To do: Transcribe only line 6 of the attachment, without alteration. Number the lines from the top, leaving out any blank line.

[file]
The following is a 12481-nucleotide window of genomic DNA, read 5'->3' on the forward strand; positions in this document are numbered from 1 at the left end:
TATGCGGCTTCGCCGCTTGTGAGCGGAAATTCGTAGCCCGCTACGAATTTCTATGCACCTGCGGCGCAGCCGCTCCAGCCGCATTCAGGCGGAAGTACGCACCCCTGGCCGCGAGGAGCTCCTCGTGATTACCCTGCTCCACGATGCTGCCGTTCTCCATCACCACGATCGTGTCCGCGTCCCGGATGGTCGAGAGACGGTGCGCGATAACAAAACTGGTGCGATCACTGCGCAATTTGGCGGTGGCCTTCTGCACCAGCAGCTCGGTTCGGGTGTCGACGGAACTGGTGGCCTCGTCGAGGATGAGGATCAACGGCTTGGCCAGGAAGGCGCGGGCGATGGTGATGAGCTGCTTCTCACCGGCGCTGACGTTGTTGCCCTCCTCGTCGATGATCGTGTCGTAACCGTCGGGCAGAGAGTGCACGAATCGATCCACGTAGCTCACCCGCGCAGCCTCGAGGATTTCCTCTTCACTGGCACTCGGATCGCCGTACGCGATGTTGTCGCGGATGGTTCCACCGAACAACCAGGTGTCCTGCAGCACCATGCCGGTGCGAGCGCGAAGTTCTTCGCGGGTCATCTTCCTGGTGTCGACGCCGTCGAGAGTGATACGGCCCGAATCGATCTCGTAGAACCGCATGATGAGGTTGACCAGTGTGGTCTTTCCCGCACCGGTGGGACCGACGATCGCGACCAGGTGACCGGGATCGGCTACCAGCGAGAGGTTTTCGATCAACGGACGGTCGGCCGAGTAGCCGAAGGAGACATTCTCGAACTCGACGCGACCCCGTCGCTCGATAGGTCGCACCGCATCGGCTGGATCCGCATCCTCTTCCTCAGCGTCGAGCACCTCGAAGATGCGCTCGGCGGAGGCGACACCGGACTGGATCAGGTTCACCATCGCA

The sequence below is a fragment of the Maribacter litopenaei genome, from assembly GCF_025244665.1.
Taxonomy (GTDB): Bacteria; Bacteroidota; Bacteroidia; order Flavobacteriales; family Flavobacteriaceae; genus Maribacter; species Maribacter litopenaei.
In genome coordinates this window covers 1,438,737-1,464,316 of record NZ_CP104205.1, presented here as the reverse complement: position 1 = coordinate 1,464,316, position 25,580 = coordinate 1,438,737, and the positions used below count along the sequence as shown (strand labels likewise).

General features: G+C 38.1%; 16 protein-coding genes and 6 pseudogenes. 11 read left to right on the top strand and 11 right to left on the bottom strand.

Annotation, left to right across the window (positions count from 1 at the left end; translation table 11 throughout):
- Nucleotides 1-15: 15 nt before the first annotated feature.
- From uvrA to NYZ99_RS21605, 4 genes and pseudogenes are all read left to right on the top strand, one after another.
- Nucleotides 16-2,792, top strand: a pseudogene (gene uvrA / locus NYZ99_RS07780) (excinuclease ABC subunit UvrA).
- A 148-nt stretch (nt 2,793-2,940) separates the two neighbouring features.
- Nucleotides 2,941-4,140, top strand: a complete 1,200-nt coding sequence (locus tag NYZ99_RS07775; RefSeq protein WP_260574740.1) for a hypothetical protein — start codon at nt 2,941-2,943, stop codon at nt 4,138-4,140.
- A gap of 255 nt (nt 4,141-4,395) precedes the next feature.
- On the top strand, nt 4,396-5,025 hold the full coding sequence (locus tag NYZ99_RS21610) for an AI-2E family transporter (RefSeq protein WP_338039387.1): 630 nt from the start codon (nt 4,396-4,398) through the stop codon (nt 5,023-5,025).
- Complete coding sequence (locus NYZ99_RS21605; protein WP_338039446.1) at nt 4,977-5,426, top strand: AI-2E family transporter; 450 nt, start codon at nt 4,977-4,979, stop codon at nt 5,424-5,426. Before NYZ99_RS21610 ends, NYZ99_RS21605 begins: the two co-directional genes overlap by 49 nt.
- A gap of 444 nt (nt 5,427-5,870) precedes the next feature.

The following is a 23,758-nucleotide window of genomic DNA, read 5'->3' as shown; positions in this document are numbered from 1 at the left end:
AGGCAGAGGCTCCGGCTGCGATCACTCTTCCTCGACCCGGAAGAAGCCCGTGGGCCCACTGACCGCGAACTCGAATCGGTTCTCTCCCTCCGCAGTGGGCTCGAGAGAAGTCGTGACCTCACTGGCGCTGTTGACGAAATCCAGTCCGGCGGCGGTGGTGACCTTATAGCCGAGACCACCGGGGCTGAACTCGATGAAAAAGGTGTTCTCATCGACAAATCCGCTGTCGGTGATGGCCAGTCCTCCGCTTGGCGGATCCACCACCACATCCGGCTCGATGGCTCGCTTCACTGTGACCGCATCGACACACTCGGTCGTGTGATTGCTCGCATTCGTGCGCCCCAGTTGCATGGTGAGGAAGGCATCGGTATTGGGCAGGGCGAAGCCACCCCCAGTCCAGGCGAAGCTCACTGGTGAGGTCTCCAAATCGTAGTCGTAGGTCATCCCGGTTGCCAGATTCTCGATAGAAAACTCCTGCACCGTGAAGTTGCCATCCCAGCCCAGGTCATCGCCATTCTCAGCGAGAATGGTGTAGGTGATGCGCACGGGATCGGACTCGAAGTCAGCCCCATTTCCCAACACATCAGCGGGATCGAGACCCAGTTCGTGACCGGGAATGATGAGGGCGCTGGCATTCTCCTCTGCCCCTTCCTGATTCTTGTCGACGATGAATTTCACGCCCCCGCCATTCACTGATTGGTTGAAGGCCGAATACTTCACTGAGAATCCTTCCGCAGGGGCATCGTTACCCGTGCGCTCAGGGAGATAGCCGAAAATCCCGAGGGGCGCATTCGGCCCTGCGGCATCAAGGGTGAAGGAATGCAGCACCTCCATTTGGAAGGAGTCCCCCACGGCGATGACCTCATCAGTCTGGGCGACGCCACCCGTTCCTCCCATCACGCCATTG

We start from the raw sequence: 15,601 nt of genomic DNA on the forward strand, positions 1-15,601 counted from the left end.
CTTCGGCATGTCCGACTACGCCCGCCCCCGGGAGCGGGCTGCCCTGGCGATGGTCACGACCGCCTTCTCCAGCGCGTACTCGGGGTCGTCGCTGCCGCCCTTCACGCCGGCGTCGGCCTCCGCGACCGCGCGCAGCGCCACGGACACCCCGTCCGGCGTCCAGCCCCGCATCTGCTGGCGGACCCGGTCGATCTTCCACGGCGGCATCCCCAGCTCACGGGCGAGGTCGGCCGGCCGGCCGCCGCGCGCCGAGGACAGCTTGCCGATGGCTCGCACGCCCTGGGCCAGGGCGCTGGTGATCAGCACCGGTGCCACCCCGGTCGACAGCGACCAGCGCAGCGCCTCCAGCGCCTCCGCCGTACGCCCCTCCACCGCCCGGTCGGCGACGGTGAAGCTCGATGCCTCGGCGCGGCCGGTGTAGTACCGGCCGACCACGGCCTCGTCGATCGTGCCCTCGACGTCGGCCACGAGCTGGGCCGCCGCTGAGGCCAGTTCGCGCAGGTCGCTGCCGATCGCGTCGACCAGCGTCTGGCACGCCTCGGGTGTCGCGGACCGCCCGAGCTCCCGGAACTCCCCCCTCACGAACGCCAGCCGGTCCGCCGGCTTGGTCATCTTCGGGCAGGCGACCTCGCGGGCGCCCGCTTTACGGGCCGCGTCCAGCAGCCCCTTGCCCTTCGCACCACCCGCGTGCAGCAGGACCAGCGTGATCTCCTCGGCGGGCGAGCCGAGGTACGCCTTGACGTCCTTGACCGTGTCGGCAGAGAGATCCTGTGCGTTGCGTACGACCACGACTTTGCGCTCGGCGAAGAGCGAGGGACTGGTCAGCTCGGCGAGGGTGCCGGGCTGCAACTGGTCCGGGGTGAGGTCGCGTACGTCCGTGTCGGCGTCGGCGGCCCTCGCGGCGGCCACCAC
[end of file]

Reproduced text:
General features: G+C 38.1%; 16 protein-coding genes and 6 pseudogenes. 11 read left to right on the top strand and 11 right to left on the bottom strand.